John Wayne

How John Carpenter’s Assault On Precinct 13 Remade John Wayne’s Rio Bravo

John Wayne Western Rio Bravo is one of John Carpenter's favorites, and here's how his movie Assault On Precinct 13 was something of a remake.

Here’s how John Carpenter’s Assault On Precinct 13 remade John Wayne Western classic Rio Bravo. Carpenter grew up during the ’50s and came to fall in love with both Westerns and horror movies. In fact, he stated his urge to become a filmmaker largely stemmed from wanting to direct Westerns.

Unfortunately, the genre had declined to the point where few Westerns were being produced by major studios by the time his career began. His breakthrough Halloween – which he co-wrote, scored and helmed – was a landmark that also somewhat left him typecast in horror. While he branched out with the occasional comedy (Memoirs Of An Invisible Man) or love story (Starman), even they contained some sci-fi or horror elements to them.

John Carpenter’s movies always managed to sneak his love for Westerns into them. Vampires is arguably the closest he came to the genre, with its amoral anti-heroes and dusty desert locales, while They Live begins with Roddy Piper’s nameless drifter wandering into L.A. to clean it up. One of Carpenter’s personal favorites is Rio Bravo, a 1959 Western starring John Wayne, Dean Martin and Angie Dickinson. The story sees Wayne’s sheriff holding onto a dangerous prisoner, with the latter’s rich brother Burdette paying gunmen to try and break him out of an isolated jail and kill whoever gets in their way. Wayne made Rio Bravo as a rebuke to 1952 classic High Noon, and with 1976’s Assault On Precinct 13, Carpenter sought to tell a similiar story his own way.

Carpenter’s Assault On Precinct 13 & Ghosts Of Mars Riff On Rio Bravo

The film sees a near-supernatural street gang lay siege to an isolated, nearly closed down police station. Of course, on the surface Rio Bravo and Assault On Precinct 13 don’t share much in common. The latter is set in the ’70s and is much darker and grittier than Wayne’s film. Instead of being a straight siege movie, Rio Bravo is oddly leisurely in its pacing. Much of the story is Wayne’s sheriff hanging out with his oddball assortment of allies or awkwardly romancing Dickinson’s Feathers, with the occasional action scene thrown in. One of the most important elements of Assault On Precinct 13 – where the cops and criminals are forced to work together – is completely absent from Rio Bravo (a favorite of Quentin Tarantino too).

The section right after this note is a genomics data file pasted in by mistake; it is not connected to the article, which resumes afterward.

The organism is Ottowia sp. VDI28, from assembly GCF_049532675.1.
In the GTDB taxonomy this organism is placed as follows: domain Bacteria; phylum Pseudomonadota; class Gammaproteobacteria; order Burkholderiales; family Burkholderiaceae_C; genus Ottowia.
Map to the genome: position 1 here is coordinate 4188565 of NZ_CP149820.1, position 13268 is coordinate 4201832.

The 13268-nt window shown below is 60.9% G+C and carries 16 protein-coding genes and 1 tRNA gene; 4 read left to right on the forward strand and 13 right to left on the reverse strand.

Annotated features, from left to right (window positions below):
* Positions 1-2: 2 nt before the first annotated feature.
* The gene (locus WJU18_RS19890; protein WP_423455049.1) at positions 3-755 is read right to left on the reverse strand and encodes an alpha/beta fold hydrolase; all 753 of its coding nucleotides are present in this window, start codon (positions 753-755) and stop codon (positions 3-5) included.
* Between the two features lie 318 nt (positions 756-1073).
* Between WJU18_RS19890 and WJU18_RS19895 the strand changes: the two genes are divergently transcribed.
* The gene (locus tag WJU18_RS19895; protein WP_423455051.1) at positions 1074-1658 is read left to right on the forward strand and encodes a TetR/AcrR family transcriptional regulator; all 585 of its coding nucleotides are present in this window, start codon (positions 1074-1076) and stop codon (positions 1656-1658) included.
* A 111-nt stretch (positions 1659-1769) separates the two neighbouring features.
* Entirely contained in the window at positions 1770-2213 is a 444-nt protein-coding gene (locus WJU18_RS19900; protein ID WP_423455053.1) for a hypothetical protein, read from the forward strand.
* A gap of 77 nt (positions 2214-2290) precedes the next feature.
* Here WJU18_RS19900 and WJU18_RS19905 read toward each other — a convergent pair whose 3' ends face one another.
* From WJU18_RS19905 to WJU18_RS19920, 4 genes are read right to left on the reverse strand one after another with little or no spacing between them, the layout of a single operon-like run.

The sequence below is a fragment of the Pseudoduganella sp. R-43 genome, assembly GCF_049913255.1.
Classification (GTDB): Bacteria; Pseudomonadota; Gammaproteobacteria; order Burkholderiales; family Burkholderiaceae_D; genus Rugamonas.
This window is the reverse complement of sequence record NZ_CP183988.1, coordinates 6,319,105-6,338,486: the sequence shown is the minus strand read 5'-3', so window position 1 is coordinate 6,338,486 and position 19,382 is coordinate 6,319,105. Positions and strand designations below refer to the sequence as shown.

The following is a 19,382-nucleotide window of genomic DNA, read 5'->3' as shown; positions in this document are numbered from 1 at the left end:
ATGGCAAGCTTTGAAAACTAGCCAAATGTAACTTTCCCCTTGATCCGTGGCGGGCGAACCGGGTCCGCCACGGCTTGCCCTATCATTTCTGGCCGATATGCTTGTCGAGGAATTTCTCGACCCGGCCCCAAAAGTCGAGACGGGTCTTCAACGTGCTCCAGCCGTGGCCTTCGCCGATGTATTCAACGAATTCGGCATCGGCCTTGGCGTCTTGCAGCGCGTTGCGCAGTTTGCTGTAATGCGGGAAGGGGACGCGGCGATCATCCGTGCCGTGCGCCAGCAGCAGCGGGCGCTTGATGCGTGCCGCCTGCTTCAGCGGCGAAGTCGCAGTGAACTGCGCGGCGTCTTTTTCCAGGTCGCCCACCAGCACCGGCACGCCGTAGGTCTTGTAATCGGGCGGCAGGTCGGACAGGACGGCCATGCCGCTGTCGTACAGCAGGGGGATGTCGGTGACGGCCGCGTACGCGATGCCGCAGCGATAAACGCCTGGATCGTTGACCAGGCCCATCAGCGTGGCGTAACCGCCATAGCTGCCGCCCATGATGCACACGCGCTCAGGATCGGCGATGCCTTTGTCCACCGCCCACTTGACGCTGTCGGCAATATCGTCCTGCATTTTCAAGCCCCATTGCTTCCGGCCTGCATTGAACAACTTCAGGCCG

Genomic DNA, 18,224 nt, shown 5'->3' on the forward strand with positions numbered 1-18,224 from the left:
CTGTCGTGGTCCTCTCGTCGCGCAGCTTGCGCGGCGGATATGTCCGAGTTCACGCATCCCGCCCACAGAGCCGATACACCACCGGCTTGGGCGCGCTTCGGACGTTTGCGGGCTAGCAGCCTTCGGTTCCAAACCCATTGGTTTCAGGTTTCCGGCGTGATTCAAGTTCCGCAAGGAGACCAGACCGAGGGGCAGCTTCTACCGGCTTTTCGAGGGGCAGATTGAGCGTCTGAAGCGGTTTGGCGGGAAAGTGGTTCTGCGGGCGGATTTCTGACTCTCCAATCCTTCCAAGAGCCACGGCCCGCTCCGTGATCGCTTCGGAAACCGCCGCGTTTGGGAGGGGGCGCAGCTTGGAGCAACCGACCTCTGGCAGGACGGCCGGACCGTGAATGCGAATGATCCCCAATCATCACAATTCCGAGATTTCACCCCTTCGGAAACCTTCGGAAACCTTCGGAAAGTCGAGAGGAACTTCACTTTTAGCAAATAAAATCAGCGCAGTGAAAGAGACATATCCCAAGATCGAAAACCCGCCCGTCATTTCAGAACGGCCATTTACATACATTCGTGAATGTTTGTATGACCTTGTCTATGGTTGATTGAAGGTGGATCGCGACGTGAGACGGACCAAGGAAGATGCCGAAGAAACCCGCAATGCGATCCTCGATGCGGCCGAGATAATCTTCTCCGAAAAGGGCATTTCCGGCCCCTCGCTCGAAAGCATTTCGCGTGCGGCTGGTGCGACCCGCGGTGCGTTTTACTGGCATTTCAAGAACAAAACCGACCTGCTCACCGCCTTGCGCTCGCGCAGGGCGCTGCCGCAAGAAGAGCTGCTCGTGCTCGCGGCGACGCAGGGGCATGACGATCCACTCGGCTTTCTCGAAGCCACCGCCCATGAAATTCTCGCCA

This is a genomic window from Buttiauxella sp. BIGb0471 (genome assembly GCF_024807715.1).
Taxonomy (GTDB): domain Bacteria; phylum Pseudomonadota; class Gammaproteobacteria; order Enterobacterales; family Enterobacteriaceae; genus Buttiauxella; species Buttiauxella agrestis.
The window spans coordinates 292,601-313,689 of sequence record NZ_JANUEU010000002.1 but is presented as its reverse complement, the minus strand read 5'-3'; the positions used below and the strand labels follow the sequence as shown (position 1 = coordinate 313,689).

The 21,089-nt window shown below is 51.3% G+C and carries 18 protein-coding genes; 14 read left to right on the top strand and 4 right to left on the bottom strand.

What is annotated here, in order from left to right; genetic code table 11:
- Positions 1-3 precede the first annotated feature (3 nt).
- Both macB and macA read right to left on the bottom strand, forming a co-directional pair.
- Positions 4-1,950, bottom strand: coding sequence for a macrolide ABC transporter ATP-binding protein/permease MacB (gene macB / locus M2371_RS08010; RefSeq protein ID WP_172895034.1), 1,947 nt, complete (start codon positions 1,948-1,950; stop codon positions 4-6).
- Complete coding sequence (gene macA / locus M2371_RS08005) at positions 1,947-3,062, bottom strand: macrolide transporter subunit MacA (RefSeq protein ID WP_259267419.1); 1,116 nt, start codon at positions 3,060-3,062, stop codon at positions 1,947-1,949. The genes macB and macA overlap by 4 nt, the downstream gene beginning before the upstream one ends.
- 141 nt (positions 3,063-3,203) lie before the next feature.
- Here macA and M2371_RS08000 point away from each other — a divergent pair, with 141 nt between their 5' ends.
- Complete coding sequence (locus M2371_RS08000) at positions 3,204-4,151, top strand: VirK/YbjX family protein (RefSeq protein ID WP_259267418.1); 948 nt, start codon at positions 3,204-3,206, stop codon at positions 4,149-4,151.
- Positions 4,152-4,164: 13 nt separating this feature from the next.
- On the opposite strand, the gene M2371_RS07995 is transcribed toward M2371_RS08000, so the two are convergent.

That said, the two films share DNA. Assault On Precinct 13 took its central conceit of protecting a jail from Rio Bravo, with Carpenter using the pseudonym “John T. Chance” – the name of Wayne’s sheriff – for his editing credit. Laurie Zimmer’s Leigh is named after Rio Bravo screenwriter Leigh Brackett, who also fits into the strong “Hawksian” woman archetype of director Howard Hawks. The scene where blood drips on a police car is another Rio Bravo nod, where a wounded killer accidentally reveals his position to Dean Martin’s deputy when his blood drips down from the ceiling.

Even the finale where Wayne’s sheriff uses some dynamite to root out the rest of the outlaws is remixed in Assault On Precinct 13, where an oxygen tank is used during a desperate last stand. Rio Bravo got a trilogy of sorts, as it was essentially remade twice with El Dorado and Rio Lobo, which offered slight variations on the same story beats. Carpenter did the same with Ghosts Of Mars, which could be dubbed “Assault On Precinct 13 In Space!” It sees a remote outpost under siege by Martian-possessed miners, with a cop and criminal having to work together to survive the night. The latter also offered Jason Statham his first action role, but despite rumors, it was never supposed to be a third Snake Plissken movie.

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